July 2018
Volume 59, Issue 9
Open Access
ARVO Annual Meeting Abstract  |   July 2018
New uses of short tau inversion recovery magnetic resonance imaging for the evaluation of Graves Ophthalmopathy activity
Author Affiliations & Notes
  • Tomas Ortiz Basso
    Ophthalmology, Hospital Italiano de Buenos Aires, Buenos Aires, Argentina
  • Rodolfo Luis Vigo
    Ophthalmology, Hospital Italiano de Buenos Aires, Buenos Aires, Argentina
  • Maria Felisa Shokida
    Ophthalmology, Hospital Italiano de Buenos Aires, Buenos Aires, Argentina
  • Joaquin Miguel Gonzalez Barlatay
    Ophthalmology, Hospital Italiano de Buenos Aires, Buenos Aires, Argentina
  • carla pagano
    Ophthalmology, Hospital Italiano de Buenos Aires, Buenos Aires, Argentina
  • Guillermo Hernandez Gauna
    Ophthalmology, Hospital Italiano de Buenos Aires, Buenos Aires, Argentina
  • Eduardo Jorge Premoli
    Ophthalmology, Hospital Italiano de Buenos Aires, Buenos Aires, Argentina
  • Footnotes
    Commercial Relationships   Tomas Ortiz Basso, None; Rodolfo Vigo, None; Maria Shokida, None; Joaquin Gonzalez Barlatay, None; carla pagano, None; Guillermo Hernandez Gauna, None; Eduardo Premoli, None
  • Footnotes
    Support  none
Investigative Ophthalmology & Visual Science July 2018, Vol.59, 5614. doi:
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      Tomas Ortiz Basso, Rodolfo Luis Vigo, Maria Felisa Shokida, Joaquin Miguel Gonzalez Barlatay, carla pagano, Guillermo Hernandez Gauna, Eduardo Jorge Premoli; New uses of short tau inversion recovery magnetic resonance imaging for the evaluation of Graves Ophthalmopathy activity. Invest. Ophthalmol. Vis. Sci. 2018;59(9):5614.

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      © ARVO (1962-2015); The Authors (2016-present)

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Abstract

Purpose : Evaluate if a patient with Graves Disease has an active ophthalmopathy is of great importance to take a therapeutic decision. The edema of the extraocular muscles can be measured using Short Tau Inversion Recovery (STIR) Magnetic Resonance Imaging (MRI). But some cases present more inflammation in fat tissue than in the muscles. There are no studies that evaluate orbital fat through this technique. The aim of the study was measure the orbital fat intensity of healthy individuals and to compare it with patients with Graves Ophthalmopathy (GO).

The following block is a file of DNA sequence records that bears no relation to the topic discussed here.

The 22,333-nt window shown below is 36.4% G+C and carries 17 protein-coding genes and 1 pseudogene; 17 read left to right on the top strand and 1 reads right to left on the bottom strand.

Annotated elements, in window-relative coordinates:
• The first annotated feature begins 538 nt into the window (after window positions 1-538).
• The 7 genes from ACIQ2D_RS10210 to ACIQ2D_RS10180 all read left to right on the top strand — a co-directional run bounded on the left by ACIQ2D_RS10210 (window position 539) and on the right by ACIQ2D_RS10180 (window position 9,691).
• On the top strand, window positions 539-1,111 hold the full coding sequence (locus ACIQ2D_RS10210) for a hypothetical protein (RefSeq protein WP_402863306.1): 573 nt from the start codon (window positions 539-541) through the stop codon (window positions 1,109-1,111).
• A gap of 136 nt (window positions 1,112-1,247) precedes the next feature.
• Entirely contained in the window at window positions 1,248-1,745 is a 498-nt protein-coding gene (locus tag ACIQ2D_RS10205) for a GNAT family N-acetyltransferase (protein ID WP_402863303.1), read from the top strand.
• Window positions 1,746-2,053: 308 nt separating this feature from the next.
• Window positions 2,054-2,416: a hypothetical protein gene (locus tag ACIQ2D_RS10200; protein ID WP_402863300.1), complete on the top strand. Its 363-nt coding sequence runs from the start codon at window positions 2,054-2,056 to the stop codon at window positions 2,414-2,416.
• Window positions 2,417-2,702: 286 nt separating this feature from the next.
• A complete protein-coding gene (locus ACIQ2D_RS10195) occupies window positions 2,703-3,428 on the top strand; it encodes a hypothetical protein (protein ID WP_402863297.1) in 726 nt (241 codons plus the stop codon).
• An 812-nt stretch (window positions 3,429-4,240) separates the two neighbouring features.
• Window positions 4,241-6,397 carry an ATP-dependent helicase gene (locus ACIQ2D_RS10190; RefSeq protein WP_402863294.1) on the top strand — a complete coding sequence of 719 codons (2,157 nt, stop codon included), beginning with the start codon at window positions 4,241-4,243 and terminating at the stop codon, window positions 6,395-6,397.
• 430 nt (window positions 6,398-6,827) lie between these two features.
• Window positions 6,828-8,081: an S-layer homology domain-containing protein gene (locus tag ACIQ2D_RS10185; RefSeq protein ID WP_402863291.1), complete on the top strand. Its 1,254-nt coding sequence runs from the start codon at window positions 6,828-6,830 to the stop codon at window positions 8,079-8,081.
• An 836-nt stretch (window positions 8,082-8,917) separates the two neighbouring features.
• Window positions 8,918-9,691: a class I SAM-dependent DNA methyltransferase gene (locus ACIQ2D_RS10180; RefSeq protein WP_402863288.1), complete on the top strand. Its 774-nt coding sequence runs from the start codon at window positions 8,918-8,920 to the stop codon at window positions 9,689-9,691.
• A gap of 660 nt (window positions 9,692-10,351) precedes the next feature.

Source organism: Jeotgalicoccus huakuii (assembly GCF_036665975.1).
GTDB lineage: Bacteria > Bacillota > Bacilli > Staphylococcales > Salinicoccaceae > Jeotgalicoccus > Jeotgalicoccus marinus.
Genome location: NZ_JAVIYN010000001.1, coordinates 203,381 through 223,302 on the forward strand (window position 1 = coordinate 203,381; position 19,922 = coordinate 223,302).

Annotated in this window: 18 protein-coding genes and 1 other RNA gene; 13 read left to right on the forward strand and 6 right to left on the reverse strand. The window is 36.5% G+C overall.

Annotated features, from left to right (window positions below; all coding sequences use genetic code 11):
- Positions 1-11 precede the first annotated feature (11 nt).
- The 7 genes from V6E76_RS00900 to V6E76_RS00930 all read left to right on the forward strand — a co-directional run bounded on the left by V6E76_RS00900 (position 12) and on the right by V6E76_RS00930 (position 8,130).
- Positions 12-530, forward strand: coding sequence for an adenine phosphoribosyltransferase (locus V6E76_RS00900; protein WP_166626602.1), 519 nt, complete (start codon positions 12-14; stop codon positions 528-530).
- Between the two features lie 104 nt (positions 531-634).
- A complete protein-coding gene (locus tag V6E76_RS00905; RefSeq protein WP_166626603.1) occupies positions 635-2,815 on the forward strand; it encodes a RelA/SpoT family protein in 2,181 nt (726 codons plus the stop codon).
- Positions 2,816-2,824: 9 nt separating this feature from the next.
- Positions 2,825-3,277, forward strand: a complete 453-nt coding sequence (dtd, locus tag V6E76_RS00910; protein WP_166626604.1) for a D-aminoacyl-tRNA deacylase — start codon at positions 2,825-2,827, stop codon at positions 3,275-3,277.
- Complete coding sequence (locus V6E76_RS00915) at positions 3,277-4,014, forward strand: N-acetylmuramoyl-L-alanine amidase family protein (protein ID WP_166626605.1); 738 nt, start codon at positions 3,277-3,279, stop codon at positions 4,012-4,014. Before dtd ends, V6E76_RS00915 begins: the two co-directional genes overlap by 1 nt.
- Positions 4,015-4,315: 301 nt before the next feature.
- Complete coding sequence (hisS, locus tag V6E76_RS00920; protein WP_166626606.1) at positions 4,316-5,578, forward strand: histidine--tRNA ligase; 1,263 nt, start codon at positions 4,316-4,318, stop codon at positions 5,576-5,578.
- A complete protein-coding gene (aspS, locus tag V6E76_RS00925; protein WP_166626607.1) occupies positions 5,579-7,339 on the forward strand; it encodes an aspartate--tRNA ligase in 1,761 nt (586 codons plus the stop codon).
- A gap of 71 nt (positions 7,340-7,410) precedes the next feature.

Methods : Patients over 18-year-old, who performed a brain STIR MRI for a cause different than GO, were included. They were compared with patients who suffered active GO. Exclusion criteria were: orbitopathy of other etiology, orbital or palpebral surgery during the 6 previous months, treatment with corticosteroids or radiotherapy during the 6 previous months.
After signing the informed consent, MRI was performed. The Signal Intensity Ratio (SIR) of the orbital fat was measured: dividing the orbital fat into 4 quadrants and calculated a proportion with the intensity of the subcutaneous adipose tissue, of close anatomic relation and similar structure, not affected by GO. The SIR of the muscle corresponds to the proportion between the area of higher signal of the extraocular muscles, and that of the left temporal muscle.

Results : We compared 30 orbits of healthy individuals with 28 orbits of patients with mild and active GO. The average age was 52 years (SD 19,56) and 65% (n19) were women.
The average SIR for the sum of quadrant of healthy people was 3,33 (SD 0,52; 95%IC 3,13-3,52) and of patients with GO was 3,27 (SD 0,55; 95%IC 3,05-3,48) (p 0,66). And the average of muscle SIR was 2,71 (SD 0,46; 95%IC 2,54-2,88) and 3,73 (SD 0,75; 95%IC 3,44-4,02) (p<0,01), respectability.

Conclusions : This is the first study that evaluated the SIR of the fat, it’s useful because some patient with GO just present a fat inflammation. We did not find difference between the SIR of orbital fat, probably because we included patient with just mild disease. In this study we set the SIR values for patient without GO. The combination of SIR of muscle and fat could help the ophthalmologist to detect the initial phase of GO, and quantify objectivity a therapeutic response.

This is an abstract that was submitted for the 2018 ARVO Annual Meeting, held in Honolulu, Hawaii, April 29 - May 3, 2018.

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